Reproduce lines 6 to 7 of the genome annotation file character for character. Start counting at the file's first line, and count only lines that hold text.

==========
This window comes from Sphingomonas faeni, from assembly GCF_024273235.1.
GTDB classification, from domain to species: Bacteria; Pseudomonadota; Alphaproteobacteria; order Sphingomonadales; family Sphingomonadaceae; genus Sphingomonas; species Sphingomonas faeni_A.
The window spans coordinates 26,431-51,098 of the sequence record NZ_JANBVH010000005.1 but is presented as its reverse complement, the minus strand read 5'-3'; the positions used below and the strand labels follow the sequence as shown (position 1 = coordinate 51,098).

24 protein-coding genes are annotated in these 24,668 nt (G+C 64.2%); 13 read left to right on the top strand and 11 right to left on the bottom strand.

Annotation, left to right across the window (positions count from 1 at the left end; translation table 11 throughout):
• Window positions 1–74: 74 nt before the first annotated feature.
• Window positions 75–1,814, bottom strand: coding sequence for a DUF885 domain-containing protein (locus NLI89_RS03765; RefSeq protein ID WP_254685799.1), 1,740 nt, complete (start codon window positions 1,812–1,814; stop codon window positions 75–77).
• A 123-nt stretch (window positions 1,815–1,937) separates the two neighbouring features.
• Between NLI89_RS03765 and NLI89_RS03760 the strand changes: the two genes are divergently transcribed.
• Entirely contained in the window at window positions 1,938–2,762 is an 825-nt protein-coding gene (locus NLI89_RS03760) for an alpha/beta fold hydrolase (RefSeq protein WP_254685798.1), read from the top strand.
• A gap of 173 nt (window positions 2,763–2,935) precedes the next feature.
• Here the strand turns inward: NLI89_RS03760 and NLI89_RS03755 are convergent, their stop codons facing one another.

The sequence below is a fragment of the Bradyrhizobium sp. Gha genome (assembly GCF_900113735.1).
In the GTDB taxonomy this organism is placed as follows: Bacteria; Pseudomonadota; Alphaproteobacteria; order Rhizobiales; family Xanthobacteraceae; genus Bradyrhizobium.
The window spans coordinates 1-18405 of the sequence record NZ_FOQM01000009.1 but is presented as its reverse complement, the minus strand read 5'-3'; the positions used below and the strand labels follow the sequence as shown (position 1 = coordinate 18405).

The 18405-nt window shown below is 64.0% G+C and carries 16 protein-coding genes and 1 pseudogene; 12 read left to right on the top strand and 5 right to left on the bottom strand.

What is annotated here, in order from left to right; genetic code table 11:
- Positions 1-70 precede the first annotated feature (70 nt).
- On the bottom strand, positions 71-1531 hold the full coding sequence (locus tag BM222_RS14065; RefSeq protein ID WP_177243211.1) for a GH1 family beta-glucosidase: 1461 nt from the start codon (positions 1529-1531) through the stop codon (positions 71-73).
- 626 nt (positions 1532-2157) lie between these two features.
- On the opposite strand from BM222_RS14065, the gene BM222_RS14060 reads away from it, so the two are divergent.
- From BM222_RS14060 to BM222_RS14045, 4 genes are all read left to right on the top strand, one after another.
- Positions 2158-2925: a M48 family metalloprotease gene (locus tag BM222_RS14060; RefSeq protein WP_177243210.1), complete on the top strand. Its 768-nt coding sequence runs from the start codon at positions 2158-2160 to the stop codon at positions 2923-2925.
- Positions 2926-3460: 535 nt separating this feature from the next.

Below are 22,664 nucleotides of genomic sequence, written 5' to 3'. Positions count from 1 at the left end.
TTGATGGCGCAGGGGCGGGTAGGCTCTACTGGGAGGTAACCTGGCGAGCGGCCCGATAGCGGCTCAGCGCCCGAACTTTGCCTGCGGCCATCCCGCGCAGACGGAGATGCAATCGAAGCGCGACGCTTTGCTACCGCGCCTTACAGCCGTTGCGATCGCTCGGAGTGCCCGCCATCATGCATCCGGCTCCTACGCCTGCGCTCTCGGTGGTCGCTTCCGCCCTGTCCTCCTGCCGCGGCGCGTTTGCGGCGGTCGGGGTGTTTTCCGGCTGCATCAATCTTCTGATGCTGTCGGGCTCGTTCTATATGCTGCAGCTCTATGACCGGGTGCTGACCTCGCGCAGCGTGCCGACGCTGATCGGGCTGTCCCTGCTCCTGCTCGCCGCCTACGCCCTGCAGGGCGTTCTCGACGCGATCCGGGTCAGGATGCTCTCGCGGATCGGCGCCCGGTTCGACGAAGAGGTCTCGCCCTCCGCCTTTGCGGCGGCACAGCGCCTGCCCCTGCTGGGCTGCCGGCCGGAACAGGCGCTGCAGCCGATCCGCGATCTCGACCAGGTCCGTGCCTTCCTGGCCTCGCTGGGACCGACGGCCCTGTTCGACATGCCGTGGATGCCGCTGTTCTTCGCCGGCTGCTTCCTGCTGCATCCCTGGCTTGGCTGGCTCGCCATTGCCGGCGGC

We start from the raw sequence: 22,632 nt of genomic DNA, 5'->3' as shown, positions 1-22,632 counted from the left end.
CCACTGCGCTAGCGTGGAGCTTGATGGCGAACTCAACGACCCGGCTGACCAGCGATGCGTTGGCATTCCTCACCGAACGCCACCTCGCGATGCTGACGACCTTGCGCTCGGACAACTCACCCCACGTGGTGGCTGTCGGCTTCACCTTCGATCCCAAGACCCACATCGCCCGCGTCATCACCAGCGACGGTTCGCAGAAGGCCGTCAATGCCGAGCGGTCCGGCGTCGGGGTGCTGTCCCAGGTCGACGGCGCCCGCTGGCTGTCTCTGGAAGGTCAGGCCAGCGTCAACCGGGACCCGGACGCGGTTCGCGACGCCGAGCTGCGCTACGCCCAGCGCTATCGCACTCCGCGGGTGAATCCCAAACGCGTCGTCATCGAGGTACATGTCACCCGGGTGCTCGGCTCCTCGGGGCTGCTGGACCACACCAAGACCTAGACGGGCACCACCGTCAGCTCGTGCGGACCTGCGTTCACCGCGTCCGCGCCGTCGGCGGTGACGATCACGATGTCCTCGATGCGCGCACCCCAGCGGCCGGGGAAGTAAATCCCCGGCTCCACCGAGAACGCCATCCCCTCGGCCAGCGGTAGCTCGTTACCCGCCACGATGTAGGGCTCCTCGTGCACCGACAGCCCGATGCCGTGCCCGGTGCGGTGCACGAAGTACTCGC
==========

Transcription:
• Window positions 1–74: 74 nt before the first annotated feature.
• Window positions 75–1,814, bottom strand: coding sequence for a DUF885 domain-containing protein (locus NLI89_RS03765; RefSeq protein ID WP_254685799.1), 1,740 nt, complete (start codon window positions 1,812–1,814; stop codon window positions 75–77).